Saturday, August 18, 2007

History - Sarikei Chinese Migrants part 3. 1920-1940s.


In 1901, when Foochows came to Sibu, the Hokkiens and Foochows didn't get along well due to rivalry and natural human tendency to stick to your own clan. In 1902, a few Foochows set up shops to trade among themselves while the Hokkiens traded with the Ibans and Malays. (Source: 1).

In 1910, when Foochows came to Sarikei, you can expect the same slow acceptance of the Foochows by the Hokkiens and Cantonese shopkeepers. The Chinese Chamber of Commerce was set up around mid 1930s or earlier to help Chinese traders do business better by bridging contacts and making information available. Click label below to see the 1937 picture of the older Chinese Chamber of Commerce. The existing Chinese Chamber of Commerce was built in 1940s (since we have a 1950 picture - click label below)


Sarikei Chinese Chamber of Commerce 1951.
Source: Sim (his aunt took this picture)

In the 1951 picture above, the big tree in the foreground was one of several that surrounded 2 sides of the old padang (field in Malay). The road in front was not paved. Behind the building was peat swamp (the Sarikei Recreation Club had not been built yet - now it had been torn down and replaced by new shops that are being built).
After the Chinese migrants had settled down, they started thinking about building a better future for the generations to come via an education system. In 1920, a wooden Methodist church was built by 2 gentlemen (黄清波,黄清春) with an attached Sze Hua primary school 泗華小學. (Source: 2). A Foochow school (Sze Mei School) was established in 1925 in Sarikei by private individuals. The Foochows also started Kai Wen School 開文中學 in 1922 in Binatang. Most teachers were recruited from China and even textbooks were imported from China. (source 3. Submitted by ST Lau).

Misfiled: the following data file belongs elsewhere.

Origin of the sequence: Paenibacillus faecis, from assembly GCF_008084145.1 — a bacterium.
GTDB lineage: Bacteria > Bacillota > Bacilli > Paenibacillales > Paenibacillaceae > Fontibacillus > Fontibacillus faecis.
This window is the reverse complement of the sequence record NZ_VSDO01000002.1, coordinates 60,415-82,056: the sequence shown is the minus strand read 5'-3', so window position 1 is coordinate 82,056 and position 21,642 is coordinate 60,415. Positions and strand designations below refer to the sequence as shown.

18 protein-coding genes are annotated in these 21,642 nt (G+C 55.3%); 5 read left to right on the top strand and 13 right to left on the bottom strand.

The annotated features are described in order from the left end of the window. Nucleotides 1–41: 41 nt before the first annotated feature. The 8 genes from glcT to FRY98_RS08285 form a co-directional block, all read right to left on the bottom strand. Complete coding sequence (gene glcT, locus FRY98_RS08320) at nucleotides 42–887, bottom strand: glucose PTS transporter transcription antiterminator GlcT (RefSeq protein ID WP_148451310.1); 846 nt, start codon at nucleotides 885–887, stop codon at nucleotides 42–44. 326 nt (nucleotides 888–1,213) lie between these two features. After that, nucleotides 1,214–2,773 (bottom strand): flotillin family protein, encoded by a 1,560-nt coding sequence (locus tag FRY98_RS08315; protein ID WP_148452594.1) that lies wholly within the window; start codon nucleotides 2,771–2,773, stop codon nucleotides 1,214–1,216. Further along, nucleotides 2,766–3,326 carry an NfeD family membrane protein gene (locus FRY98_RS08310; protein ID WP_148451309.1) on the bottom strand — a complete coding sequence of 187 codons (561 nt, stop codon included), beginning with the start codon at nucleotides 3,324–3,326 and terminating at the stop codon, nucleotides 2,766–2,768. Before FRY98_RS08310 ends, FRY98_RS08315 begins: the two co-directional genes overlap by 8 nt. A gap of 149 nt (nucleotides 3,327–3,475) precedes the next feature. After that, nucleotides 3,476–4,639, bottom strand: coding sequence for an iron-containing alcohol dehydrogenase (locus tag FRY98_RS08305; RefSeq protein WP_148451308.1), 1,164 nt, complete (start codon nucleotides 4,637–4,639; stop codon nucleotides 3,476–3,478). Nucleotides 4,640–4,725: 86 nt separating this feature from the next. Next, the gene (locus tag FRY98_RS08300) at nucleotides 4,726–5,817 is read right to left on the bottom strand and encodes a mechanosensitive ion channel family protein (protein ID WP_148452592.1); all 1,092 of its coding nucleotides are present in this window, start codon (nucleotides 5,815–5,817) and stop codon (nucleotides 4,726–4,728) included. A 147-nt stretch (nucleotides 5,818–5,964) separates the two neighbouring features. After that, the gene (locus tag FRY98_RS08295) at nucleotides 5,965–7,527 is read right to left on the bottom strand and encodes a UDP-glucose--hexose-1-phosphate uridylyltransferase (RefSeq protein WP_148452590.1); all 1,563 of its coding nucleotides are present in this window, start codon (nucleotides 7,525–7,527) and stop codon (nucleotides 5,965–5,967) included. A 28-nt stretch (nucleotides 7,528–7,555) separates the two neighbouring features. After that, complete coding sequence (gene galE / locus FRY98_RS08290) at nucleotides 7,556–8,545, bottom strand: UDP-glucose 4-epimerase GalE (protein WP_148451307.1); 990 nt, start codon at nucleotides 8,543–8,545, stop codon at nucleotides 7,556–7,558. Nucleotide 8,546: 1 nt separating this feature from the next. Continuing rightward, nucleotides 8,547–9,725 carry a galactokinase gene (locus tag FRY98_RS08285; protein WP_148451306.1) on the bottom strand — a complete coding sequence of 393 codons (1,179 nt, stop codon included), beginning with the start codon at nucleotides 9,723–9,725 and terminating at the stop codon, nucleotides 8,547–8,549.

Bear in mind that in the early 1900's, Sarikei was put under the town of Binatang (now called Bintangor) and later under the 3rd Division of Sibu. Sarikei became 6th division on 2nd April 1973.


Binatang Kai Wen High School 開文中學. Year of photo unknown. (4)
Upstairs was Kai Yuan Hall (Methodist Church).
This means the association started in 1903.



In 1927, Kwang Chien primary school was officially opened by Cantonese and Hokkiens (previously students studied in a shop house as early as 1926 or much earlier). A rural primary school Sze Lu (5.5 mile Repok Road) also opened in 1926. St Anthony's School (both a primary and secondary school initially) was founded in 1936 by Rev Quadekker, a Dutch Missionary. In 1939, the rural Hwa Chiew High School (now SMK Tinggi) was opened.
My mum told me that it was an honour and cool for kids to attend school in those early days. And you hated school days?


Sources:
(1) Chinese Immigration and Society in Sarawak 1868-1917 (Craig A Lockard); Sarawak Gazette, 1 March, 1948
(2) 80th Anniversary souvenir issue of Methodist Church's Huai Ren Hall. 取自怀仁堂80周年纪念刊
(3) Chinese Vernacular Education in Sarawak during Brooke Rule, 1841-1946. By Ooi Keat Gin of the University of Hull and Universiti Sains Malaysia and published in Modern Asian Studies (1994)
(4) Bintangor Methodist Chinese Association's 90th Anniversary issue (1993)


9 comments:

Daniel Yiek said...

I started writing this post as the Chinese Chamber of Commerce with the rare 1951 photo. Then I ran out of things to write after 1 paragraph since this building has been blogged before.

Then I hit an idea...a new town was not just about shop houses and trade. It also includes the whole fabric of society like schools, religious places, amenities, etc. Then I went thru all my notes and picture archives. Hey, there's enough to write History Part 3. I find the early schools and their chronology fascinating. Hope u like the journey.

stlau said...